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Overview
Comment:Improvements and clarification for the json1 documentation.
Timelines: family | ancestors | descendants | both | trunk
Files: files | file ages | folders
SHA1: 4793854de964ae9321e9278e23fbdd9351a06e3b
User & Date: drh 2015-09-10 03:43:08
Context
2015-09-10
17:21
Update the json1 documentation to describe the new "path" column of json_tree(). check-in: 5cc19499aa user: drh tags: trunk
03:43
Improvements and clarification for the json1 documentation. check-in: 4793854de9 user: drh tags: trunk
2015-09-09
20:26
Typo fixes in the examples of the json1 document. check-in: e5c50d4f24 user: drh tags: trunk
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Changes to pages/json1.in.

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<tcl>
tabentry {json_each(json)<br>json_each(json,path)} {
  Return one row describing each element in an array or object
  at the top-level or at "path" within the input JSON.
} jeach

tabentry {json_tree(json)<br>json_tree(json,path)} {

  Walk the JSON recursively and return one row for each element.
} jtree
</tcl>
</table></center></blockquote>

<h2>1.0 Ground Rules</h2>

<p>
................................................................................

<tcl>hd_fragment jeach {json_each table-valued function} {json_each}</tcl>
<tcl>hd_fragment jtree {json_tree table-valued function} {json_tree}</tcl>
<h3>2.9 The json_each() and json_tree() table-valued functions</h3>

<p>The json_each(J) and json_tree(J) [table-valued functions] walk the
JSON value provided as their first argument and return one row for each
element.  The json_each(J) function only walks the top-level
element (which is presumably an array or object) and does not descend into


substructure.  The json_tree(J) function recursively walks through the
JSON substructure.  Other than the fact that json_tree(J) recursively
descends through JSON substructure, the json_tree(J) and json_each(J)
functions are the same.





<p>The schema for the table returned by json_each() and json_tree() is
as follows:

<blockquote><pre>
CREATE TABLE json_tree(
    key ANY,             -- key for current element relative to its parent
................................................................................
<p>
The "id" column is an integer that identifies a specific JSON element
within the complete JSON string.  The "id" integer is an internal housekeeping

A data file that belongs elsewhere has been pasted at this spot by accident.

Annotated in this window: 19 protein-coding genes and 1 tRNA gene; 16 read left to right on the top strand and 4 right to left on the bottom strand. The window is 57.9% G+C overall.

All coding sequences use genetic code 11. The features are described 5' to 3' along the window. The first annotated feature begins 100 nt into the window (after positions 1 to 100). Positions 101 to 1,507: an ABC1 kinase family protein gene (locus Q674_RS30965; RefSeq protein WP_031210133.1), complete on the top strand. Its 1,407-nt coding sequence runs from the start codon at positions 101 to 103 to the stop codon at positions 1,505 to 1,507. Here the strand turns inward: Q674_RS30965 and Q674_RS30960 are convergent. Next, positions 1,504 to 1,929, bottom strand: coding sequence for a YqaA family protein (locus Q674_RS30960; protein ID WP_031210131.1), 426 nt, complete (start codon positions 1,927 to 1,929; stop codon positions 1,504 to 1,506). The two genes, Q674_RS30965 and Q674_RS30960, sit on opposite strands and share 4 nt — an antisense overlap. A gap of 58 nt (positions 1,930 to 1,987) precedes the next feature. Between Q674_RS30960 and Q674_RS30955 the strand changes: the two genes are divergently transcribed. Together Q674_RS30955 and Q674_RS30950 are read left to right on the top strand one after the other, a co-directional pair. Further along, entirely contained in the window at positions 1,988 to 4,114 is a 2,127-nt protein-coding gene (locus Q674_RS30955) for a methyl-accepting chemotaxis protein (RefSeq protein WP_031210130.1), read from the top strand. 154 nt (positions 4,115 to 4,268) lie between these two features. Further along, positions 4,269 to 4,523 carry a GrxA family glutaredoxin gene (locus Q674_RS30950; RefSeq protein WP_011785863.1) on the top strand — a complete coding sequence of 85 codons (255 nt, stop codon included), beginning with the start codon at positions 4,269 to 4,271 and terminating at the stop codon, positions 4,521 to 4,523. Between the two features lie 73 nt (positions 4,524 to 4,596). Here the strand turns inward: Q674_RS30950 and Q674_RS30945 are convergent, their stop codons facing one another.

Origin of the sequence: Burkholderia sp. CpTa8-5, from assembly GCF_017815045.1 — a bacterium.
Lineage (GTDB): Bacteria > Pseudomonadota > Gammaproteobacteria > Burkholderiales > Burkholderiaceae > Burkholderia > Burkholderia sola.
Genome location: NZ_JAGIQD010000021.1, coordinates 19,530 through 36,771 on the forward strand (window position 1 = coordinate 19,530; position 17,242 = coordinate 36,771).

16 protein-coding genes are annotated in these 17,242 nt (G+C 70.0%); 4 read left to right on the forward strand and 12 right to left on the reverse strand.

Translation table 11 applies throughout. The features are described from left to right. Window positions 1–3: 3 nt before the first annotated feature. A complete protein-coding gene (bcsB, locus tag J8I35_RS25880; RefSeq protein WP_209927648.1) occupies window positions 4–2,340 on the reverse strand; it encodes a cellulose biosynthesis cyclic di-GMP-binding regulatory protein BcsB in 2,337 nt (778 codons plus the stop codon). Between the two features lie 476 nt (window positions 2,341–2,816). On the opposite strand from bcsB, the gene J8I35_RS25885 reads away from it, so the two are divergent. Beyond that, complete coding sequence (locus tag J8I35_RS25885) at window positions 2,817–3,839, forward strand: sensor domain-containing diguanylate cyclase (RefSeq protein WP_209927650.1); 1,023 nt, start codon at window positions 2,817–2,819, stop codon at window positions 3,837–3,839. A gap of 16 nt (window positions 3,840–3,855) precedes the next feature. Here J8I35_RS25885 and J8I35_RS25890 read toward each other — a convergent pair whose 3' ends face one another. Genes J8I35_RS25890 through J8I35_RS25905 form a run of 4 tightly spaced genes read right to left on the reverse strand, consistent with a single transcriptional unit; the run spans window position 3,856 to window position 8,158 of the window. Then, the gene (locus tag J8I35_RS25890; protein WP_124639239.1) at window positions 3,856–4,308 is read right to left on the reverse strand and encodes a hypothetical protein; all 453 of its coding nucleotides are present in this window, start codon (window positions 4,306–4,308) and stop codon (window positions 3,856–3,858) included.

number, the computation of which might change in future releases.  The
only guarantee is that the "id" column will be different for every row.

<p>


The "parent" column is the "id" integer for the parent of the current
element, or NULL for the top-level JSON element.


<p>
The "fullkey" column is a text path that uniquely identifies the current
row element within the original JSON string.



<h4>2.9.1 Examples using json_each() and json_tree()</h4>

<p>Suppose the table "CREATE TABLE user(name,phone)" stores zero or
more phone numbers as a JSON array object in the user.phone field.
To find all users who have any phone number with a 704 area code:








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<tcl>
tabentry {json_each(json)<br>json_each(json,path)} {
  Return one row describing each element in an array or object
  at the top-level or at "path" within the input JSON.
} jeach

tabentry {json_tree(json)<br>json_tree(json,path)} {
  Walk the JSON recursively starting at the top-level or at the
  specified "path" and return one row for each element.
} jtree
</tcl>
</table></center></blockquote>

<h2>1.0 Ground Rules</h2>

<p>
................................................................................

<tcl>hd_fragment jeach {json_each table-valued function} {json_each}</tcl>
<tcl>hd_fragment jtree {json_tree table-valued function} {json_tree}</tcl>
<h3>2.9 The json_each() and json_tree() table-valued functions</h3>

<p>The json_each(J) and json_tree(J) [table-valued functions] walk the
JSON value provided as their first argument and return one row for each
element.  The json_each(J) function only walks the immediate children
of the top-level array or object or 
or just the top-level element itself if the top-level
element is a primitive value.
The json_tree(J) function recursively walks through the


JSON substructure starting with the top-level element.  

<p>The json_each(J,P) and json_tree(J,P) functions work just like
their one-argument counterparts except that they treat the element
identified by path P as the top-level element.

<p>The schema for the table returned by json_each() and json_tree() is
as follows:

<blockquote><pre>
CREATE TABLE json_tree(
    key ANY,             -- key for current element relative to its parent
................................................................................
<p>
The "id" column is an integer that identifies a specific JSON element
within the complete JSON string.  The "id" integer is an internal housekeeping
number, the computation of which might change in future releases.  The
only guarantee is that the "id" column will be different for every row.

<p>
The "parent" column is always NULL for json_each().
For json_tree(),
the "parent" column is the "id" integer for the parent of the current
element, or NULL for the top-level JSON element or the element identified
by the path in the second argument.

<p>
The "fullkey" column is a text path that uniquely identifies the current
row element within the original JSON string.  The complete key to the
true top-level element is returned even if an alternative starting point
is provided by the path argument.

<h4>2.9.1 Examples using json_each() and json_tree()</h4>

<p>Suppose the table "CREATE TABLE user(name,phone)" stores zero or
more phone numbers as a JSON array object in the user.phone field.
To find all users who have any phone number with a 704 area code: